Where to from pinball and the antique carousel? The Bumper Cars, which are right next to that. This, too, is a ride I used to be prohibited from on the grounds of being a tall person, but that height restriction's ... dropped? ... been forgotten, anyway, since then. I was a couple days away from my great conceptual breakthrough about bumper cars, but never mind.
Also at Playland and worth the visit: they've got some dark rides. Your classic proper thing where you sit in a small car and putter along while scary things startle you. Some great ones, too, with some of the best facades out there. Demons with rotating gears of teeth, or a dragon head that spews smoke. (The dragon head on the Dragon Roller Coaster does that too, although it's hard to see by day.) They're worth visiting if you're in the area and have any taste for dark rides; parks don't have enough of them anymore.
We stepped outside the park a little; since there's wristbands for the rides and no clunky metal detectors or anything there's not much reason to. This was first to use the most conveniently nearby bathrooms and second to look at the water. There's a boat that does little cruises on the water and that I don't think has ever been running a day we were at Playland. (Of course, we keep going there weekdays.) It was also a good chance to admire the main light tower, one of the great architectural joys of the park.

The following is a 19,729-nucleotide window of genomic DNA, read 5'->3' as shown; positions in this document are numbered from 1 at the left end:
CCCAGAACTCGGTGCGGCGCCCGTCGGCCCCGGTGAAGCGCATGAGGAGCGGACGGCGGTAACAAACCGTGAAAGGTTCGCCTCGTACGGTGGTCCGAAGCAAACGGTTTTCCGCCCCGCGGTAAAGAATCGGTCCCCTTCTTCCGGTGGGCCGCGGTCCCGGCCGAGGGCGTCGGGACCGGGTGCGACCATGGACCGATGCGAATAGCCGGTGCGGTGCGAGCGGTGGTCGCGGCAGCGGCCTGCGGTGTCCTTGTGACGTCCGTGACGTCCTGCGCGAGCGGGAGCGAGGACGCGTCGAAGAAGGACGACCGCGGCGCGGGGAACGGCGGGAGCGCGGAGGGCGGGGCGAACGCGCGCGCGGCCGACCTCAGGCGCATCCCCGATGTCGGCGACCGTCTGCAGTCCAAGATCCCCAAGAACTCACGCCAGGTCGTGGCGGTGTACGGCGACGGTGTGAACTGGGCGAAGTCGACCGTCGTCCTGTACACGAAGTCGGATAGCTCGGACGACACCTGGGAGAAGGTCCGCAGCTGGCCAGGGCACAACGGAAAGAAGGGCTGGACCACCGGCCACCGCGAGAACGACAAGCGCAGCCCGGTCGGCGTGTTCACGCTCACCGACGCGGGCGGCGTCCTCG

Back inside was a chance to poke around the other arcade, one with Skee-Ball and air hockey and four, count 'em, pinball machines. These included The Flintstones, Attack From Mars, Bugs Bunny's Birthday Bash, and Cyclone. Couldn't pass up the chance to play, although we did skip the first two titles since we can play them anywhere. Well, Attack From Mars we can play anywhere. The Flintstones has set up residence in the Blind Squirrel League so we play that often enough for how much we like the game. But Bugs? That's worth it, especially since the game never turns up in competition play. (The game has features where, like, you can steal someone else's score. This is great fun for clowning around with friends, but feels like a ripoff in tournament play.) And Comet? Years ago I had played this table at this park and got the jackpot, launching me onto the high score table. This time around? I did not.